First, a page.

MORGANTOWN, W.Va. (AP) — Separate accidents at two West Virginia coal operations Friday left one worker dead, two others injured and a fourth worker unaccounted for, according to company and state mine safety officials.
An electrician was killed when he became caught between a scoop and a continuous mining machine around 1:30 a.m. at the Pocahontas Mine A White Buck Portal near Rupert in Greenbrier County, said Leslie Fitzwater of the state Office of Miners’ Health Safety and Training.
The mine is owned by White Buck Coal Co., a subsidiary of Virginia-based Alpha Natural Resources. Alpha identified the victim as Steven O’Dell, 27, of Mount Nebo, an employee of its Alex Energy subsidiary.
O’Dell was pronounced dead at Greenbrier Valley Medical Center in Ronceverte.
“We are all saddened by the loss of a talented colleague and friend,” said Alex Energy President Craig Boggs.
State officials say O’Dell had three years of mining experience — two and a half at the Rupert mine.
In north-central West Virginia, emergency officials were draining a coal slurry pond to search for a bulldozer operator who was unaccounted for after an embankment collapsed, sending three into the water.
U.S. Mine Safety and Health Administration spokeswoman Amy Louviere said a “massive failure” occurred around 12:15 p.m. Friday at the Nolans Run impoundment of Pennsylvania-based Consol Energy’s Robinson Run mine in Harrison County. One dozer operator and two engineers were on the platform when it collapsed.
Both engineers were rescued and were in non-critical condition.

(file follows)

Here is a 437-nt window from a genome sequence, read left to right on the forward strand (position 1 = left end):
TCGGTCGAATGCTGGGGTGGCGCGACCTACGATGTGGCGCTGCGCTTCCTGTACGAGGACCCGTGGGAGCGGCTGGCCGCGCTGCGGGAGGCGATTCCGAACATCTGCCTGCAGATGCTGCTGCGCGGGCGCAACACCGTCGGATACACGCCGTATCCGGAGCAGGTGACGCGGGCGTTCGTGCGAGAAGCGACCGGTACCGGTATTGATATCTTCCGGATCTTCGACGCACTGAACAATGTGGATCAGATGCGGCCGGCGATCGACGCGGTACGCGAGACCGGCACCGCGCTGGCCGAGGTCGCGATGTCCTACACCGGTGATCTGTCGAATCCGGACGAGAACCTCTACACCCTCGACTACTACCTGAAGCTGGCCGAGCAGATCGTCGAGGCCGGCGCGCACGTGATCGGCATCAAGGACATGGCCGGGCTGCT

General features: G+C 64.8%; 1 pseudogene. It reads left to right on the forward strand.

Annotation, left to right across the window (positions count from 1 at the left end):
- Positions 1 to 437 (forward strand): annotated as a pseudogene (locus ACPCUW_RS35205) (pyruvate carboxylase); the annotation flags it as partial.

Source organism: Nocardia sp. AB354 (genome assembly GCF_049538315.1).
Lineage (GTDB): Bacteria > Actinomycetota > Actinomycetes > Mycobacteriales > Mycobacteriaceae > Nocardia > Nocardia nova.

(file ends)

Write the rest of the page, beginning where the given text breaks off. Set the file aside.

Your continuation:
Governor’s office spokeswoman Amy Shuler Goodwin said sonar detected an object in the pond and that officials were considering sending in divers. The water is about 12 feet deep.
MSHA personnel were on site, along with company, state and union officials.
Consol Energy spokeswoman Lynn Seay.said the cause of the failure was unclear.
Preparations plants wash raw coal to help it burn efficiently before it is shipped to customers. Coal slurry impoundments are used to contain both solid refuse and the wastewater byproduct known as slurry.
O’Dell is the state’s sixth mining fatality this year.
The last death at the White Buck mine in Greenbrier County was on July 1, 2010, when 60-year-old electrician Wilbert Ray Starcher was run over by a piece of heavy equipment.
An MSHA accident report found the driver couldn’t see Starcher because someone had welded a piece of metal onto the vehicle that obscured his vision. The report says the mine’s owner at the time, Massey Energy, later removed the obstruction and trained miners to notify equipment operators before walking on the mine’s haulage road.
Alpha later bought Massey for $7.1 billion. It didn’t immediately comment on the latest accident.
White Buck Coal made news earlier this week when a former president, David C. Hughart, was charged with criminal conspiracy.
Hughart is cooperating with federal prosecutors in their continuing investigation of the Upper Big Branch mine disaster, an April 2010 explosion at another former Massey operation that killed 29 men. It was the worst U.S. mining disaster in four decades.
Prosecutors say Hughart worked with unnamed co-conspirators to ensure miners at White Buck and other, unidentified Massey-owned operations got advance warning about surprise federal inspections many times between 2000 and March 2010.
Those illegal warnings allegedly gave workers time to conceal life-threatening violations that could have led to citations, fines and costly shutdowns.
U.S. Attorney Booth Goodwin said Hughart is prepared to plead guilty to the charges, which carry the possibility of six years in prison. No hearing dates have been scheduled.